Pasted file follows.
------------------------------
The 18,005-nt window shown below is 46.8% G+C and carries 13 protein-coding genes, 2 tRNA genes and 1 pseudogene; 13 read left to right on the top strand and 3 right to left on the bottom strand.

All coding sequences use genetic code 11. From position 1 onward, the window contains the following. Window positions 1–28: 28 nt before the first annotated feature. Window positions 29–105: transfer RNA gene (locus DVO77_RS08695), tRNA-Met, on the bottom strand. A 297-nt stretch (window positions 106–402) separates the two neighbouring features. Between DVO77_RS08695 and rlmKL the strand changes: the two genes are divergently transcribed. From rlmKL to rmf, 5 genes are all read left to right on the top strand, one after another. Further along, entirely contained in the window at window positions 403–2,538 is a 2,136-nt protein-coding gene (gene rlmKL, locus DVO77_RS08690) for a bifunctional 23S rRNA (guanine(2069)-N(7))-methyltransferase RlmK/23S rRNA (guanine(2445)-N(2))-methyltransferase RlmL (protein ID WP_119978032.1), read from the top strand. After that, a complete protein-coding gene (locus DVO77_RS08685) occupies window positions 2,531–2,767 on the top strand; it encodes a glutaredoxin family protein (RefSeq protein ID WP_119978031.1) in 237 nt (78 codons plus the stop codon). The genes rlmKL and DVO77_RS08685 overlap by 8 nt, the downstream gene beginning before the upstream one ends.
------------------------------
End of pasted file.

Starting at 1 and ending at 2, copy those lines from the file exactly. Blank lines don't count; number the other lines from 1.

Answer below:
The 18,005-nt window shown below is 46.8% G+C and carries 13 protein-coding genes, 2 tRNA genes and 1 pseudogene; 13 read left to right on the top strand and 3 right to left on the bottom strand.

All coding sequences use genetic code 11. From position 1 onward, the window contains the following. Window positions 1–28: 28 nt before the first annotated feature. Window positions 29–105: transfer RNA gene (locus DVO77_RS08695), tRNA-Met, on the bottom strand. A 297-nt stretch (window positions 106–402) separates the two neighbouring features. Between DVO77_RS08695 and rlmKL the strand changes: the two genes are divergently transcribed. From rlmKL to rmf, 5 genes are all read left to right on the top strand, one after another. Further along, entirely contained in the window at window positions 403–2,538 is a 2,136-nt protein-coding gene (gene rlmKL, locus DVO77_RS08690) for a bifunctional 23S rRNA (guanine(2069)-N(7))-methyltransferase RlmK/23S rRNA (guanine(2445)-N(2))-methyltransferase RlmL (protein ID WP_119978032.1), read from the top strand. After that, a complete protein-coding gene (locus DVO77_RS08685) occupies window positions 2,531–2,767 on the top strand; it encodes a glutaredoxin family protein (RefSeq protein ID WP_119978031.1) in 237 nt (78 codons plus the stop codon). The genes rlmKL and DVO77_RS08685 overlap by 8 nt, the downstream gene beginning before the upstream one ends.